As agricultural planets went, Barsoom did not differ overmuch from similar breadbasket worlds like Lothal or Dantooine. With a relatively small surface ocean and large central continent that wrapped most of the planet in expansive fertile plains and lowlands both north and south of the equatorial belt the fairly sparsely populated rim world had somehow managed to avoid drawing the attention of any major corporate conglomerates or the Empire for development. It was simple and unassuming. And it was exactly what the Ghost and her crew needed.
 “So you said this Zaluna was a close friend, right?” Ezra asked from the far back of the cockpit, standing behind and just the left of Sabine in her color splashed chair, watching the Ghost descend towards the planet's atmosphere.
 “That's right.” Hera answered, her voice only mildly distracted as she concentrated on maintaining a smooth approach vector for entry. “She's like family, really.”
 “Great. But, if she was so special to you guys, why did you set her up on some backwater on the end of space?” Ezra inquired. The question drew Kanan around from his place in the co-pilot's seat.
 “Short answer?” He explained with a slight crease to his brow and a twinge of impatience. “Zaluna ran afoul of the Empire, same as us, same as you. Plus she went through a lot when she could have just left us to our fate. And she didn't walk away unscarred. She needed...she deserved someplace quiet.” At that Kanan turned back to monitoring the approach.
 “Right...” Ezra replied, feeling slightly chastised. Perhaps sensing the tension, Hera looked back long enough to add, “It was her choice, as much as anything. When you meet her, I think you'll understand.”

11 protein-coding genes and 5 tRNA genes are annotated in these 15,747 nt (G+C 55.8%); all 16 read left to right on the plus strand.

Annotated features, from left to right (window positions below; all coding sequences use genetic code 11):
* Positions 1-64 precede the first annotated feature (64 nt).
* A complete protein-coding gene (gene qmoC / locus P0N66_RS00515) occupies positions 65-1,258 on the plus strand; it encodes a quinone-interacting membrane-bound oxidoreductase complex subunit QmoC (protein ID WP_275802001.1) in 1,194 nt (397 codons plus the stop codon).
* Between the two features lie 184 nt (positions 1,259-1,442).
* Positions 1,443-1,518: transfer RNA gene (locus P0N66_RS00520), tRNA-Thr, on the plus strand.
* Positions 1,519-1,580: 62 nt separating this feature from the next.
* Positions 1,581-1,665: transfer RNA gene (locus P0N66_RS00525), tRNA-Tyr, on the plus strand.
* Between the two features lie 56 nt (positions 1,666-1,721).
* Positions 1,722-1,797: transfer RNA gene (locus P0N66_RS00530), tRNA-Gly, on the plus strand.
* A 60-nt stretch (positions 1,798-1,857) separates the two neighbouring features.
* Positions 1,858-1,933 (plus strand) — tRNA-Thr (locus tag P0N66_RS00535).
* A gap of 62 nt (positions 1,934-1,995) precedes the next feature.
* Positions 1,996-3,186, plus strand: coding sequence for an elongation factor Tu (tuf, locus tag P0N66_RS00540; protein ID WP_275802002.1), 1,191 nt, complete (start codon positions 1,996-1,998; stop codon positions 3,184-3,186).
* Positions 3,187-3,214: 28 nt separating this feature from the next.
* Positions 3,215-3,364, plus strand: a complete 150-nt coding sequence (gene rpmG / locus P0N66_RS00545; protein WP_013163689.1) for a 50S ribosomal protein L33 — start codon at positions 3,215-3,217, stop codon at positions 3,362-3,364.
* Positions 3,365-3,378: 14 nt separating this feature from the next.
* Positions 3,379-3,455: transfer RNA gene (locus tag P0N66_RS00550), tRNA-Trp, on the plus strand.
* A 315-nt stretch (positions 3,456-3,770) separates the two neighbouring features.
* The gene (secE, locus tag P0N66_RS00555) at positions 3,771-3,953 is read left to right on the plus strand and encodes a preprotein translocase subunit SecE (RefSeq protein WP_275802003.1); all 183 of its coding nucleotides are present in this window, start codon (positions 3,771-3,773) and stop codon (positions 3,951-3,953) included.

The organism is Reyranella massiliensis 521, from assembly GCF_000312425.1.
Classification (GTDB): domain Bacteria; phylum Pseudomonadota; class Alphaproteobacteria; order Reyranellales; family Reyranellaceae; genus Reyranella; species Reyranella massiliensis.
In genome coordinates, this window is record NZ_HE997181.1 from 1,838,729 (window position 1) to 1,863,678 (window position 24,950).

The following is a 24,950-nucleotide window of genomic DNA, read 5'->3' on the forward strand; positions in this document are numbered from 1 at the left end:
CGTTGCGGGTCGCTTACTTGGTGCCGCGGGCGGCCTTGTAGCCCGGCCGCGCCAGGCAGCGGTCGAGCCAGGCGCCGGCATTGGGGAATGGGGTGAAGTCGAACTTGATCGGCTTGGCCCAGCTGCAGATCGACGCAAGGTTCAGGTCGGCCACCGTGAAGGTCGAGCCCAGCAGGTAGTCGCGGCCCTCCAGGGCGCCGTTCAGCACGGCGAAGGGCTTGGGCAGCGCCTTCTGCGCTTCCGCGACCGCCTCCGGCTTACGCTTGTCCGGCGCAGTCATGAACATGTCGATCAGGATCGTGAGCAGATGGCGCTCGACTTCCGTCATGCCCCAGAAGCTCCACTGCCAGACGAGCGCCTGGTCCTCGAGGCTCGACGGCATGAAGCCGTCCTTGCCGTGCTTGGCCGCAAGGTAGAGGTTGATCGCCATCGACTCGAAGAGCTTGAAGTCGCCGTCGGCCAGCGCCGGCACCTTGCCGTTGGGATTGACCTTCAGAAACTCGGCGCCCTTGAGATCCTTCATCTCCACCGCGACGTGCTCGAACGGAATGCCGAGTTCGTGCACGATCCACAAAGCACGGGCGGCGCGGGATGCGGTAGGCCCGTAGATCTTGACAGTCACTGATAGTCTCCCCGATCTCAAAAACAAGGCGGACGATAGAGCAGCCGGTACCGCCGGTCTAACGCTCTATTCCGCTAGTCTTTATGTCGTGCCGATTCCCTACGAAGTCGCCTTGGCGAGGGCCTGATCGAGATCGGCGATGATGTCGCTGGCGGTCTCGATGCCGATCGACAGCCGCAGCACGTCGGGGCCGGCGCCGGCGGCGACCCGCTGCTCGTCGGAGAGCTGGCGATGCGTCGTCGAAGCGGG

Ezra nodded with greater understanding, but remained quiet and contemplative.
 “Eh, besides kid.” Zeb cajoled. “Works out for all of us. No prying eyes, no nosy types and, best of all, no bucket heads to spoil the mood.”
 “And of course by that you mean spoil dinner, right?” Sabine chided.
 “Hey, paying Ol 'luna a visit ain't just about the spread. Like Hera said, she's family.” Zeb countered defensively, feigning outrage. The cockpit, even above the hum of the engines, was suddenly filled with the low gurgling of the Lasat's mostly empty stomach. Sabine raised a smirk and an eyebrow at her oversized compatriot in response. “ ain't a bad thing though.” Zeb murmured looking sideways, small pointed ears slightly dropped.
 From the pilot's seat Hera sighed with mirthful exasperation, then reached out to hit the switch for the ship's intercom. “Chopper, are we secure?” From the speakers the astromech's flat bleats and honks indicated his general distaste for the menial tasks allotted to him and their over-simplicity. “Alright then.” Hera responded dryly. “Here we go.” At once the Ghost began a slow descending list to starboard, taking the freighter down towards the planet proper.

.  .  .

On their previous visits to Barsoom, Hera had arranged for the ship to be hangered in Carrycot, the planet's small service spaceport, albeit more of a town, only a few miles from where Zaluna's rustic property was situated. The convenience had allowed for the Ghost to be close by should a quick departure be required.
 However due to the influx of light traffic to the planet in the form of trading vessels, independent haulers, and the occasional smuggler or roustabout looking for a quick port of call the crew now had to contend with the risk of any of their number as well as the ship itself being recognized from the various wanted posters and HoloNet reports the Empire was broadcasting all across the Outer and Inner Rim territories. Thankfully Zaluna had informed Hera of a small dell ringed by a copse of thick Wooly trees a few hundred yards east of her home. Surveying the topography upon approach, Hera had spotted the location with some ease even in the dim amber glow of sunset. With her usual deft handling and piloting grace she settled the Ghost down upon the valley floor.
 “Nicely done.” Kanan offered in his usual complementary yet overly familiar tone.
 “Thank you.” Hera replied with well practiced deflection. “Right then. Zeb, Kanan, and Ezra, you three are on camouflage netting. Let's make sure no one can spot our girl from the air.”